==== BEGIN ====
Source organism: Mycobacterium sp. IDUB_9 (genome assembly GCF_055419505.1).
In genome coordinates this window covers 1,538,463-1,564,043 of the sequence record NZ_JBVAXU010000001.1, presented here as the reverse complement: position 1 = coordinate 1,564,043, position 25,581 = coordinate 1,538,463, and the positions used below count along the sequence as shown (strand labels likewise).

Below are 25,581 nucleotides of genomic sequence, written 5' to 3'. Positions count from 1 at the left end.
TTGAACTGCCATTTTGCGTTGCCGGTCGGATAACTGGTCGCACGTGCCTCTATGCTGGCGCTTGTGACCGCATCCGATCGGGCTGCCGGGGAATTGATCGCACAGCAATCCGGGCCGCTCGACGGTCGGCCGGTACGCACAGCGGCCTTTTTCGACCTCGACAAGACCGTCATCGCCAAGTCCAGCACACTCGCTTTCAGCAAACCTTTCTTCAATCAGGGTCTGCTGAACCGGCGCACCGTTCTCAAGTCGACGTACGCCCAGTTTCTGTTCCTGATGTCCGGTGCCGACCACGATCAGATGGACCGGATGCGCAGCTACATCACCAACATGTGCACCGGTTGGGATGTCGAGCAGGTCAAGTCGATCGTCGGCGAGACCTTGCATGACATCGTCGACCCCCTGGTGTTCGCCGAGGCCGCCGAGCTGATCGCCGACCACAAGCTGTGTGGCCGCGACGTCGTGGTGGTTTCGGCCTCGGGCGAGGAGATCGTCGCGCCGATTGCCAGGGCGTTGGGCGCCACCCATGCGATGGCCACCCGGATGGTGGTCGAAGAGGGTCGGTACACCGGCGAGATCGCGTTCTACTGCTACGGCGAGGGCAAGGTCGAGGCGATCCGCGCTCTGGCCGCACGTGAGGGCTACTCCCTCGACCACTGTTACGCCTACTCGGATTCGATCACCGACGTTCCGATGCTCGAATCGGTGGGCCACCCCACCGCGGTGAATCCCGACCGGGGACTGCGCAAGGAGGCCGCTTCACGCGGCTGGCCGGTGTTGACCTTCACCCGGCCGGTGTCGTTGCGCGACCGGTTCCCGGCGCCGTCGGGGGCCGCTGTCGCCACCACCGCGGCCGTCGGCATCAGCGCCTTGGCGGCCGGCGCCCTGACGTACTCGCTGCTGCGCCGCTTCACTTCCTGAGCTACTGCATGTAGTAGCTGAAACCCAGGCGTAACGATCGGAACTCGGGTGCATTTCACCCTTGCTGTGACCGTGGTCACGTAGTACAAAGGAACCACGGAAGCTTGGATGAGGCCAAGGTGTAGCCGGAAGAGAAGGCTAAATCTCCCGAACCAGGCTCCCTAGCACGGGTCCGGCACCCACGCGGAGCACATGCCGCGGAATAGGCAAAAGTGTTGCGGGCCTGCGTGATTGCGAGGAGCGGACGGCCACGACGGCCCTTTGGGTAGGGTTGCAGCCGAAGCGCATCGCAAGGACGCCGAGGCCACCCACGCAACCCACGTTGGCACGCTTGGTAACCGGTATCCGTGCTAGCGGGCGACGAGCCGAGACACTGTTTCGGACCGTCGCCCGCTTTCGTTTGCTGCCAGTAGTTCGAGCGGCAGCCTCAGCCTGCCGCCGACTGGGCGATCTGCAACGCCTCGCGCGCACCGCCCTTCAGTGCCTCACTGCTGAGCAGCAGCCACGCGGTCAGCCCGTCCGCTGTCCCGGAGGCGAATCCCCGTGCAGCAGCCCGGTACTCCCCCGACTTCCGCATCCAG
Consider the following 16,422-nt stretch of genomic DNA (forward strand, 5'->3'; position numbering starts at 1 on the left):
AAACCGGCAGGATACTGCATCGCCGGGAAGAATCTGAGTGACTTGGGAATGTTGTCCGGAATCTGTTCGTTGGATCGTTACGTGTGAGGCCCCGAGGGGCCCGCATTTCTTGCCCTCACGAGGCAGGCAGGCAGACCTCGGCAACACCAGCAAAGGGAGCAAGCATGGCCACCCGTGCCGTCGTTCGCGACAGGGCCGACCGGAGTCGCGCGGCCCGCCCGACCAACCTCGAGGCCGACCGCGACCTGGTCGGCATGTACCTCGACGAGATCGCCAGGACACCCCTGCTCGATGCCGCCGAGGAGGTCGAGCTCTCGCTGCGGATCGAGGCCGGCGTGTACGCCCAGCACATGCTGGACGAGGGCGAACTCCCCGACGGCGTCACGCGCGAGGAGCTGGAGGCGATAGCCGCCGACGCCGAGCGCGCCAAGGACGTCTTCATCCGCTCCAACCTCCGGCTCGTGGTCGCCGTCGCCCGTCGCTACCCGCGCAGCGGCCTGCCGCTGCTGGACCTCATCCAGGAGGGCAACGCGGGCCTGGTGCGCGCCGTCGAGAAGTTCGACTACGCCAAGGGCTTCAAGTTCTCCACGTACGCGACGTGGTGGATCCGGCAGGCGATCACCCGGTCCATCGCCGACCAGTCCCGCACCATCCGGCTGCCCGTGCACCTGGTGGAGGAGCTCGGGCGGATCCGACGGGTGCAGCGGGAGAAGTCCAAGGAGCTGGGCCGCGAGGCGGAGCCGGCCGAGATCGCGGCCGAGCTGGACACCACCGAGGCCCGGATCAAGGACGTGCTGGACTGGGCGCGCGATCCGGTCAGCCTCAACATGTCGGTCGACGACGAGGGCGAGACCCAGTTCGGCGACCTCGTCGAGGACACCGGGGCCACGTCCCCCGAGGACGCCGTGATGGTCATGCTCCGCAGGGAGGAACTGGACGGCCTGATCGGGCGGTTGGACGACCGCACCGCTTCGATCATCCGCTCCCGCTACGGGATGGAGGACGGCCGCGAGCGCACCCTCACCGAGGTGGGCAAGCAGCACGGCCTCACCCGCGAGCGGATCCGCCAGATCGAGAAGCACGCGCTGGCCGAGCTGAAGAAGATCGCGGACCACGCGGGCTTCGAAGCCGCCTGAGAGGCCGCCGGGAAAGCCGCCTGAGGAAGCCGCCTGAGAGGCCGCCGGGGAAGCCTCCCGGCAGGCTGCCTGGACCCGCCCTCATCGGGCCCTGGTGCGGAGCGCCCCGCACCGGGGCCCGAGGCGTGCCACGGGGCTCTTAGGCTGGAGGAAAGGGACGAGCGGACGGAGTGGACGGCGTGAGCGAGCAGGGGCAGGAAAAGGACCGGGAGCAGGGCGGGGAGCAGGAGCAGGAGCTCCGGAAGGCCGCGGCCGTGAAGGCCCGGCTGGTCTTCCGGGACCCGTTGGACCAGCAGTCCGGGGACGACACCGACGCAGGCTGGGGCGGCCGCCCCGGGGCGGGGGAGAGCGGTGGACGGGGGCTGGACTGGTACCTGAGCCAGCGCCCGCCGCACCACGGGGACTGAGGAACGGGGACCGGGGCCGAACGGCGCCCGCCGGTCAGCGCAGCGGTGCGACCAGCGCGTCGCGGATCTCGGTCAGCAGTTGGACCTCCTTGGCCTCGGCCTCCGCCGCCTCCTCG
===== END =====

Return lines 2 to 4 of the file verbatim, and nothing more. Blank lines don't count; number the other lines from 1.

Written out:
In genome coordinates this window covers 1,538,463-1,564,043 of the sequence record NZ_JBVAXU010000001.1, presented here as the reverse complement: position 1 = coordinate 1,564,043, position 25,581 = coordinate 1,538,463, and the positions used below count along the sequence as shown (strand labels likewise).

Below are 25,581 nucleotides of genomic sequence, written 5' to 3'. Positions count from 1 at the left end.
TTGAACTGCCATTTTGCGTTGCCGGTCGGATAACTGGTCGCACGTGCCTCTATGCTGGCGCTTGTGACCGCATCCGATCGGGCTGCCGGGGAATTGATCGCACAGCAATCCGGGCCGCTCGACGGTCGGCCGGTACGCACAGCGGCCTTTTTCGACCTCGACAAGACCGTCATCGCCAAGTCCAGCACACTCGCTTTCAGCAAACCTTTCTTCAATCAGGGTCTGCTGAACCGGCGCACCGTTCTCAAGTCGACGTACGCCCAGTTTCTGTTCCTGATGTCCGGTGCCGACCACGATCAGATGGACCGGATGCGCAGCTACATCACCAACATGTGCACCGGTTGGGATGTCGAGCAGGTCAAGTCGATCGTCGGCGAGACCTTGCATGACATCGTCGACCCCCTGGTGTTCGCCGAGGCCGCCGAGCTGATCGCCGACCACAAGCTGTGTGGCCGCGACGTCGTGGTGGTTTCGGCCTCGGGCGAGGAGATCGTCGCGCCGATTGCCAGGGCGTTGGGCGCCACCCATGCGATGGCCACCCGGATGGTGGTCGAAGAGGGTCGGTACACCGGCGAGATCGCGTTCTACTGCTACGGCGAGGGCAAGGTCGAGGCGATCCGCGCTCTGGCCGCACGTGAGGGCTACTCCCTCGACCACTGTTACGCCTACTCGGATTCGATCACCGACGTTCCGATGCTCGAATCGGTGGGCCACCCCACCGCGGTGAATCCCGACCGGGGACTGCGCAAGGAGGCCGCTTCACGCGGCTGGCCGGTGTTGACCTTCACCCGGCCGGTGTCGTTGCGCGACCGGTTCCCGGCGCCGTCGGGGGCCGCTGTCGCCACCACCGCGGCCGTCGGCATCAGCGCCTTGGCGGCCGGCGCCCTGACGTACTCGCTGCTGCGCCGCTTCACTTCCTGAGCTACTGCATGTAGTAGCTGAAACCCAGGCGTAACGATCGGAACTCGGGTGCATTTCACCCTTGCTGTGACCGTGGTCACGTAGTACAAAGGAACCACGGAAGCTTGGATGAGGCCAAGGTGTAGCCGGAAGAGAAGGCTAAATCTCCCGAACCAGGCTCCCTAGCACGGGTCCGGCACCCACGCGGAGCACATGCCGCGGAATAGGCAAAAGTGTTGCGGGCCTGCGTGATTGCGAGGAGCGGACGGCCACGACGGCCCTTTGGGTAGGGTTGCAGCCGAAGCGCATCGCAAGGACGCCGAGGCCACCCACGCAACCCACGTTGGCACGCTTGGTAACCGGTATCCGTGCTAGCGGGCGACGAGCCGAGACACTGTTTCGGACCGTCGCCCGCTTTCGTTTGCTGCCAGTAGTTCGAGCGGCAGCCTCAGCCTGCCGCCGACTGGGCGATCTGCAACGCCTCGCGCGCACCGCCCTTCAGTGCCTCACTGCTGAGCAGCAGCCACGCGGTCAGCCCGTCCGCTGTCCCGGAGGCGAATCCCCGTGCAGCAGCCCGGTACTCCCCCGACTTCCGCATCCAG